May I use general survey instruments for atmospheric testing?

Yes, but for general survey instruments with sensors that respond to many different chemicals with similar properties, the person performing the tests and the users of test results need to understand the specificity and relative response characteristics of the instrument for proper interpretation of results. For example, a combustible gas instrument that uses pentane as the calibration gas will measure other combustible gases such as methane with a different response characteristic. In this case, the actual concentration of methane will be determined by applying a correction factor to the readout of the instrument.

When the exposure is to an unknown mixture of atmospheric contaminants or combustible gases, the testing results need to be interpreted by a person with adequate knowledge, training and experience about the confined space hazards of concern and the testing equipment.

When is continuous monitoring required?

Continuous monitoring is required:

  • when performing hot work in a confined space that contains or is likely to contain an explosive or flammable gas or vapour.
  • when the atmosphere in the confined space has been rendered inert by adding an inert gas, or
  • as set out in the confined space plan.

When using continuous monitoring equipment, which may have data logging capability, are records required for test results?

Even though a continuous monitor may have data logging capability, results must still be recorded at adequate intervals as determined by the plan, above and beyond the data logging printout or electronic storage. This ensures that workers are actually aware of the levels they are encountering and aware of any fluctuation that may be occurring in order to warn them of any unusual conditions as they develop. Monitors may have alarms; however, depending at what level they are set, they may not give the workers adequate warning of fluctuations or increases in atmospheric levels that should be investigated.

What is the required frequency for recording atmospheric test results?

The frequency of recording test results is determined by the confined space plan, based on the potential for accumulation and possible fluctuations of the atmospheric hazards as determined by the assessment.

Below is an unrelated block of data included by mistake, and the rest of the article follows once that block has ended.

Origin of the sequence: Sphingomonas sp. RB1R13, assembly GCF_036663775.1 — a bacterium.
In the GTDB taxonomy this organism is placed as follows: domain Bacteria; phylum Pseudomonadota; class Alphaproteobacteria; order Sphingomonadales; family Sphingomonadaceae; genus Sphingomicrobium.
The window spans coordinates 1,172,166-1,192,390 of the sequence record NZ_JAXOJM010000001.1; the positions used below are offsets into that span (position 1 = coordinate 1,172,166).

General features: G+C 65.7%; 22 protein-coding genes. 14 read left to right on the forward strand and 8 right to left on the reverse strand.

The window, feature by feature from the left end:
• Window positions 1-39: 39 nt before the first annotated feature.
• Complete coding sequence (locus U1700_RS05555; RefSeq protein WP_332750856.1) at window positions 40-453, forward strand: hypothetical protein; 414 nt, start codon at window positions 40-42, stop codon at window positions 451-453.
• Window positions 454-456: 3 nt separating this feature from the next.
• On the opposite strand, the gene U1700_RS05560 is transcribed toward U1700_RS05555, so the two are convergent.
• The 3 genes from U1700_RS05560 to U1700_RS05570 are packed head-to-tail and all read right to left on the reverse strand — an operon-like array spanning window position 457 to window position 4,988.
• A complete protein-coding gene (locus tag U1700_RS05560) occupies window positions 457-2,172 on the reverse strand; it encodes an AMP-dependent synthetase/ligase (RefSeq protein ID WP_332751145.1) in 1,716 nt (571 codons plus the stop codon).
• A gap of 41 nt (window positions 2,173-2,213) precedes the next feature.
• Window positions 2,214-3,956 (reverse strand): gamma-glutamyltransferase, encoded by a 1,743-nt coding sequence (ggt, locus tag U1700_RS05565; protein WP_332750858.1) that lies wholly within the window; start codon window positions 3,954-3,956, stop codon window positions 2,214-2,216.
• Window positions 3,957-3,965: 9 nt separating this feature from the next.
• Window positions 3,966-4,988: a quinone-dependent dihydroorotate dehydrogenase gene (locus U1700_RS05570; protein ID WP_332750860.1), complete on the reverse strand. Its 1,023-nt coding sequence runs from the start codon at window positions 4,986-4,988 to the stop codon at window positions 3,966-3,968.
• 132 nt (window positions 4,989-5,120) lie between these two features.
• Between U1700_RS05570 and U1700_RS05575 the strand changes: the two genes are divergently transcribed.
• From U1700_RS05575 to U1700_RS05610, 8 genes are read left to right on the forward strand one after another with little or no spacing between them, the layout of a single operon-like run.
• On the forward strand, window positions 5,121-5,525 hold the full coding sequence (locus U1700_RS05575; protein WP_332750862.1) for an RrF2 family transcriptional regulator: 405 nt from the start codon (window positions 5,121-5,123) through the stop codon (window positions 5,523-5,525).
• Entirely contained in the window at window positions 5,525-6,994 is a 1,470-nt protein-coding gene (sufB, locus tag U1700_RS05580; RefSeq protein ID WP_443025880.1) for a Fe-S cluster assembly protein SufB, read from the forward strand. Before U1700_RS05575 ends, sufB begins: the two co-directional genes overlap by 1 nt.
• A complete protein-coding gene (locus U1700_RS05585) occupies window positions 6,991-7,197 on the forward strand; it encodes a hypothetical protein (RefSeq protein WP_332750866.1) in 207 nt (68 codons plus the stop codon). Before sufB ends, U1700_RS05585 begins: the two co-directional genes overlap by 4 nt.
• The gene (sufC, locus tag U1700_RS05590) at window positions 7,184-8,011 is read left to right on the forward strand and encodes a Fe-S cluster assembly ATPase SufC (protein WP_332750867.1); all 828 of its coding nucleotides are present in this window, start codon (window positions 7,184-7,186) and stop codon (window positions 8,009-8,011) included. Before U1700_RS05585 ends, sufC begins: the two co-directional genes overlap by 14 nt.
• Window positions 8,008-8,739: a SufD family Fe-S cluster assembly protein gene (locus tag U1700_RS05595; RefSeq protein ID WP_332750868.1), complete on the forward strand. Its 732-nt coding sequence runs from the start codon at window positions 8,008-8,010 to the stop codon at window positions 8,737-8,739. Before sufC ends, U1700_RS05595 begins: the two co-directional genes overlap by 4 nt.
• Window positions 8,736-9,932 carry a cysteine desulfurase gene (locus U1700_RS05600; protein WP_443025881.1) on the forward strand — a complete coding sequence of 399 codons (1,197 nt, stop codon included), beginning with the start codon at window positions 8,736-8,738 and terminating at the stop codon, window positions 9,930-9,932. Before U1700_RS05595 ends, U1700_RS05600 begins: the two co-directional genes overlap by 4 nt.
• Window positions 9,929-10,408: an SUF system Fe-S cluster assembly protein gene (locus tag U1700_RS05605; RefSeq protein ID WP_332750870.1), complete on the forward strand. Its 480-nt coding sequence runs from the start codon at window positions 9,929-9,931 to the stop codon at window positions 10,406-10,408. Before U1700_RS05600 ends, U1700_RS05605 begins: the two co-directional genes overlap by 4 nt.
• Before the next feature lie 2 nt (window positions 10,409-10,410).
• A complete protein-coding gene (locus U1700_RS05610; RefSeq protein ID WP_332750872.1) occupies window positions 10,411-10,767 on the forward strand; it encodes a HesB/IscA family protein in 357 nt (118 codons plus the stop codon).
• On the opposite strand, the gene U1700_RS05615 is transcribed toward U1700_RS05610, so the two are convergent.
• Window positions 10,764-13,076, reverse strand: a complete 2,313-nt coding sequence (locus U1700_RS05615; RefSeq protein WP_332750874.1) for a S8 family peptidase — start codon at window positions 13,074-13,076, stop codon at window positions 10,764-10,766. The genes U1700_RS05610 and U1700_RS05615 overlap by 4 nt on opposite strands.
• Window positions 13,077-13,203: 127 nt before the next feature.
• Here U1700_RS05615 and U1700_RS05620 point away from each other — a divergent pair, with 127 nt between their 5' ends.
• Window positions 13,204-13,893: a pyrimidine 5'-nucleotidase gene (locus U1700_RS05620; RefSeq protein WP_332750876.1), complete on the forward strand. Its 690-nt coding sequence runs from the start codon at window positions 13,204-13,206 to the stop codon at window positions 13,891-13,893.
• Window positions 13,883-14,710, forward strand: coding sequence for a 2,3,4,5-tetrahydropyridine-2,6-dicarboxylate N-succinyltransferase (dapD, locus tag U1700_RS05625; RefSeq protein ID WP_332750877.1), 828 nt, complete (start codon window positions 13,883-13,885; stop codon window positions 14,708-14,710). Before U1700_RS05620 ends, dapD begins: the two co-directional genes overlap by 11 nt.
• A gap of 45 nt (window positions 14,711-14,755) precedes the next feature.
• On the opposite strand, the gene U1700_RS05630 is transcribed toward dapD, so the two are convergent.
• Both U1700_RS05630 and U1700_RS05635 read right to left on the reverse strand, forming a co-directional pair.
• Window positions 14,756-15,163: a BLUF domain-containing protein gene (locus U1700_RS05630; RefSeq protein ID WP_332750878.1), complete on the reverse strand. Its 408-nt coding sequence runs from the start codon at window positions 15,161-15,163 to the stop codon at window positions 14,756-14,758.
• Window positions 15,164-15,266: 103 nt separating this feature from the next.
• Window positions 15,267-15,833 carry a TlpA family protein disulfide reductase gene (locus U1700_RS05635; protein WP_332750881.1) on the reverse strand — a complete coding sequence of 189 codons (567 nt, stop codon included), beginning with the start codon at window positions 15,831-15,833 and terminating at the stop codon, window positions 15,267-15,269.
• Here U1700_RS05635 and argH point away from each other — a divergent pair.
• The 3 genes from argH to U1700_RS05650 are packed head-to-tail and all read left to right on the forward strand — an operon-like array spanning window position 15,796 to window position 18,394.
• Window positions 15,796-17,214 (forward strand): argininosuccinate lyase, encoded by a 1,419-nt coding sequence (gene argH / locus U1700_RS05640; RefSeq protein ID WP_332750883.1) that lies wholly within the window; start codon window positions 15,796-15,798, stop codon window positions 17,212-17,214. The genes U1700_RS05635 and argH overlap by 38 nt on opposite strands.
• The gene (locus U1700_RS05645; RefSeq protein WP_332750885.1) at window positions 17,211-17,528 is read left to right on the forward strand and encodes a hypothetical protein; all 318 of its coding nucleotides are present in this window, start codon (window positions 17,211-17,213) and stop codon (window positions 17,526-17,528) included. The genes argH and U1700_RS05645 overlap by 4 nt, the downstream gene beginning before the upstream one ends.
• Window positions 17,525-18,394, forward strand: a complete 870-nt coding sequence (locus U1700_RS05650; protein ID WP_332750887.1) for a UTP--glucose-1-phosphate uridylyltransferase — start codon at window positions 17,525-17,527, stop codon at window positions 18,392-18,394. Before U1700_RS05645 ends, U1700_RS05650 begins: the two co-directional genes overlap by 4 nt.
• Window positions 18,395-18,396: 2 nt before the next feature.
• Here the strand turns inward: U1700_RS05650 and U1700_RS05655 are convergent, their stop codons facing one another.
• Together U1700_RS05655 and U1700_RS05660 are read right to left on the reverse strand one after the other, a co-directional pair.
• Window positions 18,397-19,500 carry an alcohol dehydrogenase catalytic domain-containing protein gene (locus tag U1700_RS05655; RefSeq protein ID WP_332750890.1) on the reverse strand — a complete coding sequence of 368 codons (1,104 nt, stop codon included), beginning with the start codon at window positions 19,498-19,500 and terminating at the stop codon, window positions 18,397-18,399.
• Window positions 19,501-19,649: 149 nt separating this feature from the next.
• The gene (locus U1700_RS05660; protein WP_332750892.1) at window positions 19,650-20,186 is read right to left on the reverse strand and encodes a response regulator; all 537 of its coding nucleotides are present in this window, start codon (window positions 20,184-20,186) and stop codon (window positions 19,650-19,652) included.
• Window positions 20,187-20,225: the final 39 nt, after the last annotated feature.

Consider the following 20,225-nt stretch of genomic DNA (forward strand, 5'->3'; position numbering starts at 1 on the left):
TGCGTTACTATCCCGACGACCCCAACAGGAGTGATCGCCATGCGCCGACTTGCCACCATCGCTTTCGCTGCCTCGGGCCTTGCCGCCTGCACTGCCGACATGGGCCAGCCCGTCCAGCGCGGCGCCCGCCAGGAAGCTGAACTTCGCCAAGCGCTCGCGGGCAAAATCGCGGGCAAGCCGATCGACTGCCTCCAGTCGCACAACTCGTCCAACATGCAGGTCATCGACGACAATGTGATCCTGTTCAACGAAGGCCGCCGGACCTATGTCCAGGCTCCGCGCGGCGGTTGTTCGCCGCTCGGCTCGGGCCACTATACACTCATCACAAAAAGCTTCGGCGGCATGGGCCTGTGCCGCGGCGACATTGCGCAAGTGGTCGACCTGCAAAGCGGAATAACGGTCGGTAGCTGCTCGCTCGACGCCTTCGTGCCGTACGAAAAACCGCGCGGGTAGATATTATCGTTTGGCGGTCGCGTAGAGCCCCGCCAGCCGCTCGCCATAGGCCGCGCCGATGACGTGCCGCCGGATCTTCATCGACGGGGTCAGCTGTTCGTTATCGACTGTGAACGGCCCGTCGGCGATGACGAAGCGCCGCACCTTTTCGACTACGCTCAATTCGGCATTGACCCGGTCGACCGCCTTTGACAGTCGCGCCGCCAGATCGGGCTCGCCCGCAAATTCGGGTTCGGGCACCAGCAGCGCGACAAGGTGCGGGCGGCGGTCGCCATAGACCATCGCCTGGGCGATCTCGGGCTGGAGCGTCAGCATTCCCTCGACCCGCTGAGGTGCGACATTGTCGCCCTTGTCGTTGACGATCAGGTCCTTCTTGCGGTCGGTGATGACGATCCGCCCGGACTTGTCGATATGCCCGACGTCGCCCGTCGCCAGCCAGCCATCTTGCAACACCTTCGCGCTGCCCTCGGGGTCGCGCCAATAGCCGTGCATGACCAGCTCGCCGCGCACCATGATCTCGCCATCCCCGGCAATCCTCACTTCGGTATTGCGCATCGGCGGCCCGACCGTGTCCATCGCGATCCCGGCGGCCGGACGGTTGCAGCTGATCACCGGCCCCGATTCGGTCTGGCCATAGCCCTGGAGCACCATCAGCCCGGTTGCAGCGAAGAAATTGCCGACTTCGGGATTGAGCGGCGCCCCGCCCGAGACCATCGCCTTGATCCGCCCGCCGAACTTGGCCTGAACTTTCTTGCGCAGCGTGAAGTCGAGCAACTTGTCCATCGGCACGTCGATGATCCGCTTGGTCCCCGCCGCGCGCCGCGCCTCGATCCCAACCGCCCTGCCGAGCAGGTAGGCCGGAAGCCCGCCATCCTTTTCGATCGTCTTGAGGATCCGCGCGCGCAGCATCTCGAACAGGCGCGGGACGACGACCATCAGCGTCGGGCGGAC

What are the requirements for record keeping?

In general, the employer must retain atmospheric testing records for the longer of the following periods: one year after the document is created; or, the period that is necessary to ensure that at least the two most recent records of each kind that relate to a particular confined space are retained. For confined spaces with multi-employer involvement, the constructor or employer (as the case may be) responsible for creating the record shall retain the record. On construction projects, the records must be kept by the constructor or employer (as the case may be) for at least one year after the project is finished.

Atmospheric Hazards and Atmospheric Testing

Chart 1 – Decision tree for confined space entry.

This  flow chart outlines the steps and precautions required for entry into a confined space. These steps are dependent on the specific atmospheric hazards in the confined space. If you need assistance interpreting this flow chart or are unable to view the image, please contact your local Ministry of Labour office and ask to speak with an engineer or  hygienist.

Chart 2 – Decision tree for work in flammable or explosive gas or vapour

This flow chart details the type of work that can be performed in a confined space that contains a flammable atmosphere. If you need assistance interpreting this flow chart or are unable to view the image, please contact your local Ministry of Labour office and ask to speak with an engineer or  hygienist.